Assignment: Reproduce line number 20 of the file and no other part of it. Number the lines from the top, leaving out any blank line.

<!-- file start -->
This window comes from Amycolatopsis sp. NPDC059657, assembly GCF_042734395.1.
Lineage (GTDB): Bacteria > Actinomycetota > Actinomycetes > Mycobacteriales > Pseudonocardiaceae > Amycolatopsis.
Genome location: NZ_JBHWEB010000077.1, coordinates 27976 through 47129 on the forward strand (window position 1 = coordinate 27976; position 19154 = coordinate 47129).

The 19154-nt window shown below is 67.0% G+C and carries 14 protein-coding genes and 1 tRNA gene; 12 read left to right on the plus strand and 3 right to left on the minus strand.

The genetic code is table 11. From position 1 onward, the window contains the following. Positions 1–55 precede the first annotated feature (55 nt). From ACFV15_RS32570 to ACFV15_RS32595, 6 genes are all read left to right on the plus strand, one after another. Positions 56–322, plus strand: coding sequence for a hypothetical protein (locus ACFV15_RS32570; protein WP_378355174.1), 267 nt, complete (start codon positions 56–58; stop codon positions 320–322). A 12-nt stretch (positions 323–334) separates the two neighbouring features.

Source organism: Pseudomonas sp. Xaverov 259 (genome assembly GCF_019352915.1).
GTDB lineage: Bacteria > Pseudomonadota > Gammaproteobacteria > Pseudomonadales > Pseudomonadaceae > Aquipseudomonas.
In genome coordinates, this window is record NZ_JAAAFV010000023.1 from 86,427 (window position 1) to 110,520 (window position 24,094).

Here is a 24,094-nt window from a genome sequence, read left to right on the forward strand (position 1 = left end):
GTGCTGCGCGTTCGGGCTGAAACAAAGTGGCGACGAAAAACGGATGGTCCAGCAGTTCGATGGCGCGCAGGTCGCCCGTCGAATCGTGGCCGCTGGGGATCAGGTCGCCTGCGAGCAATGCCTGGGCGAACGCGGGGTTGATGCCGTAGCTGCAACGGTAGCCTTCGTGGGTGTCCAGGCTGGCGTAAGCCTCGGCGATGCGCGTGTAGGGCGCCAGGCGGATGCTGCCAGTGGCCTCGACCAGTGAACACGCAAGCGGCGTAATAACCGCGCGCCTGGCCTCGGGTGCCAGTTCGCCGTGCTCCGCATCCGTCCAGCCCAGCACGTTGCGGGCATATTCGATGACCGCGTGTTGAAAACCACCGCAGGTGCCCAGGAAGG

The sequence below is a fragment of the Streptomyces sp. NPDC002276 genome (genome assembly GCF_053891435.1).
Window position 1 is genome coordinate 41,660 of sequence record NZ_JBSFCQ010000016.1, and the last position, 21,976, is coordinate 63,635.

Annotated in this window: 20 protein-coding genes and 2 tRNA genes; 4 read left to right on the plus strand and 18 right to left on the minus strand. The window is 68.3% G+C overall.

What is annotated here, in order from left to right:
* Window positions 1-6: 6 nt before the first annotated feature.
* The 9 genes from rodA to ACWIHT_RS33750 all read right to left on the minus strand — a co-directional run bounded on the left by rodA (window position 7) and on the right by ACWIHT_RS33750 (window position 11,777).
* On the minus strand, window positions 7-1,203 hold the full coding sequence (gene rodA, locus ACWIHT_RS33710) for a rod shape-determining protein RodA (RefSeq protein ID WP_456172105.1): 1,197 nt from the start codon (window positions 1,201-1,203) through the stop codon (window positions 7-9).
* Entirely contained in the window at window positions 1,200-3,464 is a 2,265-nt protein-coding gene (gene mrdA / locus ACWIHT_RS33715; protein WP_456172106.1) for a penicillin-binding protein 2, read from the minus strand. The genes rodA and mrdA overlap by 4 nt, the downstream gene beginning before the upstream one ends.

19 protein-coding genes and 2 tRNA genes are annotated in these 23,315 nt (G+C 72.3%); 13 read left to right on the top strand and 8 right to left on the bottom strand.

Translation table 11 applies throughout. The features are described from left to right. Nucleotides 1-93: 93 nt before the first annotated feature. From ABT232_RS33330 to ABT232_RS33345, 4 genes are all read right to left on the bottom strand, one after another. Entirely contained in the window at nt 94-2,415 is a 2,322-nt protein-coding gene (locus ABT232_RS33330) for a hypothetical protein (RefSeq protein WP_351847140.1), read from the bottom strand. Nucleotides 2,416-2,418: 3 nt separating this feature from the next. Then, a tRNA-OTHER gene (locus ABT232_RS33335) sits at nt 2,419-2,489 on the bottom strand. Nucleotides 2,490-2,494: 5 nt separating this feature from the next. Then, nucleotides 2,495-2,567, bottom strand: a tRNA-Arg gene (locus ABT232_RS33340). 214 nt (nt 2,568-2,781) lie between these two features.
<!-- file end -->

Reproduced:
Translation table 11 applies throughout. The features are described from left to right. Nucleotides 1-93: 93 nt before the first annotated feature. From ABT232_RS33330 to ABT232_RS33345, 4 genes are all read right to left on the bottom strand, one after another. Entirely contained in the window at nt 94-2,415 is a 2,322-nt protein-coding gene (locus ABT232_RS33330) for a hypothetical protein (RefSeq protein WP_351847140.1), read from the bottom strand. Nucleotides 2,416-2,418: 3 nt separating this feature from the next. Then, a tRNA-OTHER gene (locus ABT232_RS33335) sits at nt 2,419-2,489 on the bottom strand. Nucleotides 2,490-2,494: 5 nt separating this feature from the next. Then, nucleotides 2,495-2,567, bottom strand: a tRNA-Arg gene (locus ABT232_RS33340). 214 nt (nt 2,568-2,781) lie between these two features.